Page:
Henry was the second emperor of the Latin Empire of Constantinople. He was a younger son of Baldwin V, Count of Hainaut (later Baldwin VIII, count of Flanders), and Margaret I of Flanders, sister of Philip of Alsace, count of Flanders.
Having joined the Fourth Crusade in about 1201, he distinguished himself at the sieges of Constantinople and elsewhere. During the July 1203 siege, Henry was one of eight division generals, the others including Boniface of Montferrat (the crusade leader), Doge Enrico Dandolo (leader of the Venetians), Louis of Blois (one of the first nobles to take the cross), and Henry's own brother, Baldwin of Flanders, who controlled the largest division. During the 1204 siege, Henry led a chevauchée expedition to gain supplies and raided a castle in Philia, near the Black Sea with, according to Robert de Clari, about 30 knights and an unspecified number of mounted sergeants. An ambush was laid for him by Emperor Alexius V "Murzuphlus" Ducas, but Henry and his force routed the Greeks soundly, captured a revered icon supposedly containing relics of Christ, and returned to the crusader camp. He soon became prominent among the princes of the new Latin Empire.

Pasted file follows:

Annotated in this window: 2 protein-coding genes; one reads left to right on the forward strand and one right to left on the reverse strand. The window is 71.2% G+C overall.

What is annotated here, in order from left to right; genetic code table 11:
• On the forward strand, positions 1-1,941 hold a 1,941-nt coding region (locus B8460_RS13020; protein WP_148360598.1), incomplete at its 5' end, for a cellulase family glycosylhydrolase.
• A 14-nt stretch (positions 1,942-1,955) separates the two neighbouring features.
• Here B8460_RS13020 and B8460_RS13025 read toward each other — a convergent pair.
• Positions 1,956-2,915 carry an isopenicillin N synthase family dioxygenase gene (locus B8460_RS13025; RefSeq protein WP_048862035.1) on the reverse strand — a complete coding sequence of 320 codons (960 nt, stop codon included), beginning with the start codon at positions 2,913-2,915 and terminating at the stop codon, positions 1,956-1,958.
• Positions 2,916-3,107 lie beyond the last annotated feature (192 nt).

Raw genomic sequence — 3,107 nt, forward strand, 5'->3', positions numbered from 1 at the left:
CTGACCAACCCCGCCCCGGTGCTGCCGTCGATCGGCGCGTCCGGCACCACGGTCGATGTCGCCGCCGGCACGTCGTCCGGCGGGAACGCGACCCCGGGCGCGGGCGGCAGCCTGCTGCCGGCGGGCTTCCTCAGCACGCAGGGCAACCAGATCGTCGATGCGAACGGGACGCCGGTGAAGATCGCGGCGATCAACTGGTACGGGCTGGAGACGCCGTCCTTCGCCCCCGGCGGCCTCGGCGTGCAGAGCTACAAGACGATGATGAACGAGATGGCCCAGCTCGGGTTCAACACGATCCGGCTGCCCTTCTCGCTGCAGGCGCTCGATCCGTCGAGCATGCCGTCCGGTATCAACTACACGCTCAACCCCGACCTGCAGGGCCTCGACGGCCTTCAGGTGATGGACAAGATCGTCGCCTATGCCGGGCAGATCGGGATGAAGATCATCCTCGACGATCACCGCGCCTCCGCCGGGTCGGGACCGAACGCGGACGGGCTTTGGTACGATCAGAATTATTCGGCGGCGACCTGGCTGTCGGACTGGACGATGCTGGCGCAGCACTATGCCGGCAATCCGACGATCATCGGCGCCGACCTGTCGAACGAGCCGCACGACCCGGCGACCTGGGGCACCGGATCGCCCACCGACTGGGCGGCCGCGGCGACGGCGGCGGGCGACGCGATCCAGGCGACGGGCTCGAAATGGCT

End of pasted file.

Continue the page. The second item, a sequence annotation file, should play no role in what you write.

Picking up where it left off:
When his elder brother, the emperor Baldwin I, was captured at the Battle of Adrianople in April 1205 by the Bulgarians, Henry was chosen regent of the empire, succeeding to the throne when the news of Baldwin’s death arrived. He was crowned 20 August 1206.
The emperor died, poisoned, it is said, by Oberto II of Biandrate, ex-regent of Thessaloniki, on 11 June 1216. Gardner suggests this happened at the instigation of his wife, Maria of Bulgaria. On his death his brother-in-law Peter Courtenay was crowned emperor in Rome, but never arrived in Constantinople. In the years 1217 to 1219, therefore, the Latin Empire was effectively ruled by Yolanda, Henry's sister and Peter's wife, in regency. The last two Latin emperors were Peter and Yolanda's sons Robert and Baldwin.